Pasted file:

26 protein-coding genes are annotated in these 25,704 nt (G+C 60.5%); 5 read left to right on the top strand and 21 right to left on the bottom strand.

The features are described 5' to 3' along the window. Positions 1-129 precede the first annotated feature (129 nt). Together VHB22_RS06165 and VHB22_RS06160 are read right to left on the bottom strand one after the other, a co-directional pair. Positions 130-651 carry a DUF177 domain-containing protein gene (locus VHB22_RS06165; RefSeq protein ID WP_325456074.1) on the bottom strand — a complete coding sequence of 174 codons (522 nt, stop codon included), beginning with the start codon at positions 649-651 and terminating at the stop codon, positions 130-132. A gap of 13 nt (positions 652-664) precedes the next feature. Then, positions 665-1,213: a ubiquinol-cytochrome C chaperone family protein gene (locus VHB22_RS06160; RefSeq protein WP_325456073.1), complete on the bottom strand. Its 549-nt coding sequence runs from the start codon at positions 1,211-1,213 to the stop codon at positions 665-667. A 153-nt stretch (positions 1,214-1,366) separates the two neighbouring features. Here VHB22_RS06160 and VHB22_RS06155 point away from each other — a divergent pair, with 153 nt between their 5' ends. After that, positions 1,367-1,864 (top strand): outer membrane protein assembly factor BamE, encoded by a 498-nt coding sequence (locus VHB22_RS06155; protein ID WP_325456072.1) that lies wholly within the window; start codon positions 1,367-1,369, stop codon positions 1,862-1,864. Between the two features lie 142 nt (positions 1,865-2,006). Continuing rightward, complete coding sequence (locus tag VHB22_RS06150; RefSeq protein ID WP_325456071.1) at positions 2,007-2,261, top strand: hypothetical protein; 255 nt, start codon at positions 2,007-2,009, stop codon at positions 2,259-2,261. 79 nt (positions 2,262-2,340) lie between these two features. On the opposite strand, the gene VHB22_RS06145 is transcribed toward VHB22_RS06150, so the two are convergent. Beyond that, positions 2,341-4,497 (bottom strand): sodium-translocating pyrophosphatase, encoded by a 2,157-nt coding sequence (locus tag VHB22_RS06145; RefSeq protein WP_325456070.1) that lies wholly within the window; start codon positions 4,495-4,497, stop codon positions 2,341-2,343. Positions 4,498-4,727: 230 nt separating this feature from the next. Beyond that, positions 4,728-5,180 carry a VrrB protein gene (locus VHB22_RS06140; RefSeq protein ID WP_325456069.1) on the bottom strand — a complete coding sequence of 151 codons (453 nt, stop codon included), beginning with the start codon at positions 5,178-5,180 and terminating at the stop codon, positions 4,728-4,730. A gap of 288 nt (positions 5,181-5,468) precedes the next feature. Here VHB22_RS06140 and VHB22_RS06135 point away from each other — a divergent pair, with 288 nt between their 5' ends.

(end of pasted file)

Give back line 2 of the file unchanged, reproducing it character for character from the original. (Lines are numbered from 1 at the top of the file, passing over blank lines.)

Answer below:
The features are described 5' to 3' along the window. Positions 1-129 precede the first annotated feature (129 nt). Together VHB22_RS06165 and VHB22_RS06160 are read right to left on the bottom strand one after the other, a co-directional pair. Positions 130-651 carry a DUF177 domain-containing protein gene (locus VHB22_RS06165; RefSeq protein ID WP_325456074.1) on the bottom strand — a complete coding sequence of 174 codons (522 nt, stop codon included), beginning with the start codon at positions 649-651 and terminating at the stop codon, positions 130-132. A gap of 13 nt (positions 652-664) precedes the next feature. Then, positions 665-1,213: a ubiquinol-cytochrome C chaperone family protein gene (locus VHB22_RS06160; RefSeq protein WP_325456073.1), complete on the bottom strand. Its 549-nt coding sequence runs from the start codon at positions 1,211-1,213 to the stop codon at positions 665-667. A 153-nt stretch (positions 1,214-1,366) separates the two neighbouring features. Here VHB22_RS06160 and VHB22_RS06155 point away from each other — a divergent pair, with 153 nt between their 5' ends. After that, positions 1,367-1,864 (top strand): outer membrane protein assembly factor BamE, encoded by a 498-nt coding sequence (locus VHB22_RS06155; protein ID WP_325456072.1) that lies wholly within the window; start codon positions 1,367-1,369, stop codon positions 1,862-1,864. Between the two features lie 142 nt (positions 1,865-2,006). Continuing rightward, complete coding sequence (locus tag VHB22_RS06150; RefSeq protein ID WP_325456071.1) at positions 2,007-2,261, top strand: hypothetical protein; 255 nt, start codon at positions 2,007-2,009, stop codon at positions 2,259-2,261. 79 nt (positions 2,262-2,340) lie between these two features. On the opposite strand, the gene VHB22_RS06145 is transcribed toward VHB22_RS06150, so the two are convergent. Beyond that, positions 2,341-4,497 (bottom strand): sodium-translocating pyrophosphatase, encoded by a 2,157-nt coding sequence (locus tag VHB22_RS06145; RefSeq protein WP_325456070.1) that lies wholly within the window; start codon positions 4,495-4,497, stop codon positions 2,341-2,343. Positions 4,498-4,727: 230 nt separating this feature from the next. Beyond that, positions 4,728-5,180 carry a VrrB protein gene (locus VHB22_RS06140; RefSeq protein ID WP_325456069.1) on the bottom strand — a complete coding sequence of 151 codons (453 nt, stop codon included), beginning with the start codon at positions 5,178-5,180 and terminating at the stop codon, positions 4,728-4,730. A gap of 288 nt (positions 5,181-5,468) precedes the next feature. Here VHB22_RS06140 and VHB22_RS06135 point away from each other — a divergent pair, with 288 nt between their 5' ends.